From Supply and Demand to Growing Populations: what’s driving Zimbabwe’s property prices

Over the past few years, Zimbabweans have been grappling with the reality that property in Zimbabwe is more expensive than South African properties.

Housing Market Zimbabwe Property

Over the past few years, Zimbabweans have been grappling with the reality that property in Zimbabwe is more expensive than in South Africa.

This is particularly puzzling because the neighbour, South Africa, with a stronger economy has lower property values. It’s surprising that Zimbabwe, with its struggling economy, has such expensive property options in comparison.

If you want to buy an apartment in the City Centre in Zimbabwe, you will pay $1,296.07  (R24,651.15 ) per square meter. In South Africa, the same type of apartment costs $863.62  (R16,426.03) per square. However, if you are okay with an apartment outside the City Centre, it will cost you $1,200.00  (R22,824.00 ) in Zimbabwe and $663.62  (R12,622.01 ) in South Africa per square meter.

Zimbabwe property prices increased by 37% in 2020, while South Africa’s property prices only increased by around 3.57%, according to statistics from the Global Property Guide.

When exploring the factors behind this, some interesting dynamics come out, speaking to the issue of supply and demand, growing population and the macro-economic environment.

I took some time to understand what real estate experts have said on the issue and these are some interesting arguments they put across.

Why is there such a disparity between Property Prices in Zimbabwe vs. SA?

Is it a matter of Supply and demand?

When it comes to economics, the simple rule is the higher the demand, the higher the price. It’s the classic case of supply and demand, where the limited availability of something that is highly sort after pushes prices upwards. But let’s talk about the current craze in Zimbabwe: property. There’s been a noticeable surge in demand lately, fueled by a variety of reasons we’ll look into. Keep reading.

Growing Population

Experts say the growing Zimbabwean population, which is expected to reach 18 million by 2030 is one of the reasons why there is high demand. Despite the macroeconomic environment characterized by weak mortgage financing and high cost of debt, the appetite for high-end residential properties remains strong, Kenneth Sharp, CEO of West Properties, one of Zimbabwe’s major property developers, was quoted as saying: The demand that has influenced the pricing of property especially in the housing market.  This balloon is putting a strain on the country’s housing stock, raising the price.

Rural-to-urban migration

The demand for housing has also come as a result of rural-to-urban migration as people move to the big cities and small towns in search of employment and other opportunities. The urban population of Zimbabwe is expected to reach 10 million by 2030, representing a significant growth.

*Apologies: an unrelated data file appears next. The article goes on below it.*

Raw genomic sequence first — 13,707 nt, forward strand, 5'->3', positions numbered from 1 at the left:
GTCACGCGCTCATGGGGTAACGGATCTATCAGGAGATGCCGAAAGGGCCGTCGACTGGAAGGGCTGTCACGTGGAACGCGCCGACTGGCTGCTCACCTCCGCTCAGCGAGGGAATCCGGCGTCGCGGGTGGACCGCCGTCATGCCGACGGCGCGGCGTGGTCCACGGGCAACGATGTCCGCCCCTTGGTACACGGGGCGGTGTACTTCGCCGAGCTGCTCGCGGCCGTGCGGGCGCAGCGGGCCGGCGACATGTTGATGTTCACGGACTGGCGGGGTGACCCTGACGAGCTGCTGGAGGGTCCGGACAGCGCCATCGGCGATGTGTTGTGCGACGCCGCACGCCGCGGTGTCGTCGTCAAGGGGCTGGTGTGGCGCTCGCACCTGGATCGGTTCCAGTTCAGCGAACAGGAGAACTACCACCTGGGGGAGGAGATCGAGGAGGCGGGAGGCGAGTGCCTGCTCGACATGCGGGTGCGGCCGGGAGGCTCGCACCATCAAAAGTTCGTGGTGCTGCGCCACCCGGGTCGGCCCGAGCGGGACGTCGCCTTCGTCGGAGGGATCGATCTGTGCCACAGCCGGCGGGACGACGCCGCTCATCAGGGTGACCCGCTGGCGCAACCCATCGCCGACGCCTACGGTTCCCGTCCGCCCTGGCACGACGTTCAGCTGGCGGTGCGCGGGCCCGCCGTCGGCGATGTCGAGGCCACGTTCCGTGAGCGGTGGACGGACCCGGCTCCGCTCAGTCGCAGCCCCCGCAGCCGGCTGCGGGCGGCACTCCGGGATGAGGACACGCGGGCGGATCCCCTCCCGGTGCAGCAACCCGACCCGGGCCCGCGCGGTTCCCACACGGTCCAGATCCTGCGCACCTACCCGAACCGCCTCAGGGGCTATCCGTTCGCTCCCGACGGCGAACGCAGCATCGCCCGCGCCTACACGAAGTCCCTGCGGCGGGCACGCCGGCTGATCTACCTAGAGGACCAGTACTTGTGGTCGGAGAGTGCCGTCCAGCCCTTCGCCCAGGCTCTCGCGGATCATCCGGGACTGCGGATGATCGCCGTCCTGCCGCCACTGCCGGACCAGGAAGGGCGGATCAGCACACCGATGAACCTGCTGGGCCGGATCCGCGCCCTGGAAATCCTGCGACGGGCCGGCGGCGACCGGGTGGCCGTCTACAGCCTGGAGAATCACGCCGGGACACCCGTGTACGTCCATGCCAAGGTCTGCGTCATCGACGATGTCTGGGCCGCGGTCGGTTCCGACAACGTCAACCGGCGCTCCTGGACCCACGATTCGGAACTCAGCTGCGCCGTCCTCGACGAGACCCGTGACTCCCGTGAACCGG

Macro-Economic Environment

Of course, the economy has a hand in the high prices of property in Zimbabwe. The macroeconomic environment has driven up costs. The cost of construction inputs and interest rates is one of the major cost drivers, which has seen some properties being priced beyond consumer reach.

Also, the current interest rate, sitting at 150%, is one of the factors that is hiking up borrowing costs which increases the price for buyers. Another notable trend is that sellers often prefer US dollars, which also increases expenses for buyers, Seeff Property Group observed in a blog post.

Let’s take a look across the border

South Africa’s housing market has been sluggish over the years, mainly due to high unemployment, weak household finances, and an underdeveloped mortgage market, as per Global Property Guide. From 2007 to 2021, house prices rose by about 69% but when adjusted for inflation, real prices actually fell 19%.

Unlike in Zimbabwe where demand for property is rising, it seems the situation is different across the Limpopo. FNB’s Q2 2022 Property Barometer posits that Demand remained subdued, with nationwide residential market activity weakening in Q2 2022 compared to the previous quarter.

The poor performance of South Africa’s housing market could also help explain the difference in prices.


So my observation is that the property price disparity between Zimbabwe and South Africa is a complex issue with multiple contributing factors. Its also important to note that while Zimbabwean properties are more expensive overall, there are certain areas in South Africa where property prices can exceed those of Zimbabwe.

From growing population, rural to urban migration, and macro-economic environment lies the answer to why the property price disparity exists. Understanding these factors is important for anyone looking to invest in Zimbabwe’s real estate market.